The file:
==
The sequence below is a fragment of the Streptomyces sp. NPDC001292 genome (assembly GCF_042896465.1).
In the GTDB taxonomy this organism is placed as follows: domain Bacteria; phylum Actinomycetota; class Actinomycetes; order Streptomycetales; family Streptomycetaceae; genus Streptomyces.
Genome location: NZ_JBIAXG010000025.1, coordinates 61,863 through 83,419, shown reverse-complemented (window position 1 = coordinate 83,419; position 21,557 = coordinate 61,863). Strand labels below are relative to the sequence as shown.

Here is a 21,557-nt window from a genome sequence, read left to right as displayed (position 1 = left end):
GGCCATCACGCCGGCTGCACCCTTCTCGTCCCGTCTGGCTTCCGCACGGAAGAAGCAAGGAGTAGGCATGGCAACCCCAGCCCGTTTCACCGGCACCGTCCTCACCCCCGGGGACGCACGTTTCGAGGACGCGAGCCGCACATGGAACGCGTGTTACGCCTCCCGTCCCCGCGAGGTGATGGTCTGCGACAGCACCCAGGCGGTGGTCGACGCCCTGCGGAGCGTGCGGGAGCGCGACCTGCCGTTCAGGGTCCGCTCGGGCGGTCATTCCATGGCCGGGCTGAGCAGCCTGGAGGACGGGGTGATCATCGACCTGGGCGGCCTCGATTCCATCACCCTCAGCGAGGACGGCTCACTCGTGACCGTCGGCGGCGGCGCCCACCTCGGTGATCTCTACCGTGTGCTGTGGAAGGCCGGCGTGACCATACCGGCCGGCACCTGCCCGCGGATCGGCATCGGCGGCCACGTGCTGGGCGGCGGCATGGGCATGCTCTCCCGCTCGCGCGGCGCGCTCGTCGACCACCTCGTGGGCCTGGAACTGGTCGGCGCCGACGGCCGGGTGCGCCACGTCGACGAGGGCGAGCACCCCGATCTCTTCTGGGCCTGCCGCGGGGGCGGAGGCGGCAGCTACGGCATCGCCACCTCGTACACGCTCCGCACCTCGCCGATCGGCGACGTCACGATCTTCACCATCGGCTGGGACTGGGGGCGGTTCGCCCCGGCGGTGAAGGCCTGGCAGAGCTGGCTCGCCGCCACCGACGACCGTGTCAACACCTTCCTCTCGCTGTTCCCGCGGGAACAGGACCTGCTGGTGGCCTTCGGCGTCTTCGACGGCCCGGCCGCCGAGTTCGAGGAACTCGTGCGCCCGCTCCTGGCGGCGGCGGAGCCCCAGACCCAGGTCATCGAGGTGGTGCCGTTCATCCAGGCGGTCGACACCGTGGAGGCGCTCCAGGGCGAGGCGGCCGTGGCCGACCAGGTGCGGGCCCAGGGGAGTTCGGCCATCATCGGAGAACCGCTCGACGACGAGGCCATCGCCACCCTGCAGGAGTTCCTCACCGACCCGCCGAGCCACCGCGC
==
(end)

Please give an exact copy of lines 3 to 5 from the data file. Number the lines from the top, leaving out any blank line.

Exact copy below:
Genome location: NZ_JBIAXG010000025.1, coordinates 61,863 through 83,419, shown reverse-complemented (window position 1 = coordinate 83,419; position 21,557 = coordinate 61,863). Strand labels below are relative to the sequence as shown.

Here is a 21,557-nt window from a genome sequence, read left to right as displayed (position 1 = left end):
GGCCATCACGCCGGCTGCACCCTTCTCGTCCCGTCTGGCTTCCGCACGGAAGAAGCAAGGAGTAGGCATGGCAACCCCAGCCCGTTTCACCGGCACCGTCCTCACCCCCGGGGACGCACGTTTCGAGGACGCGAGCCGCACATGGAACGCGTGTTACGCCTCCCGTCCCCGCGAGGTGATGGTCTGCGACAGCACCCAGGCGGTGGTCGACGCCCTGCGGAGCGTGCGGGAGCGCGACCTGCCGTTCAGGGTCCGCTCGGGCGGTCATTCCATGGCCGGGCTGAGCAGCCTGGAGGACGGGGTGATCATCGACCTGGGCGGCCTCGATTCCATCACCCTCAGCGAGGACGGCTCACTCGTGACCGTCGGCGGCGGCGCCCACCTCGGTGATCTCTACCGTGTGCTGTGGAAGGCCGGCGTGACCATACCGGCCGGCACCTGCCCGCGGATCGGCATCGGCGGCCACGTGCTGGGCGGCGGCATGGGCATGCTCTCCCGCTCGCGCGGCGCGCTCGTCGACCACCTCGTGGGCCTGGAACTGGTCGGCGCCGACGGCCGGGTGCGCCACGTCGACGAGGGCGAGCACCCCGATCTCTTCTGGGCCTGCCGCGGGGGCGGAGGCGGCAGCTACGGCATCGCCACCTCGTACACGCTCCGCACCTCGCCGATCGGCGACGTCACGATCTTCACCATCGGCTGGGACTGGGGGCGGTTCGCCCCGGCGGTGAAGGCCTGGCAGAGCTGGCTCGCCGCCACCGACGACCGTGTCAACACCTTCCTCTCGCTGTTCCCGCGGGAACAGGACCTGCTGGTGGCCTTCGGCGTCTTCGACGGCCCGGCCGCCGAGTTCGAGGAACTCGTGCGCCCGCTCCTGGCGGCGGCGGAGCCCCAGACCCAGGTCATCGAGGTGGTGCCGTTCATCCAGGCGGTCGACACCGTGGAGGCGCTCCAGGGCGAGGCGGCCGTGGCCGACCAGGTGCGGGCCCAGGGGAGTTCGGCCATCATCGGAGAACCGCTCGACGACGAGGCCATCGCCACCCTGCAGGAGTTCCTCACCGACCCGCCGAGCCACCGCGC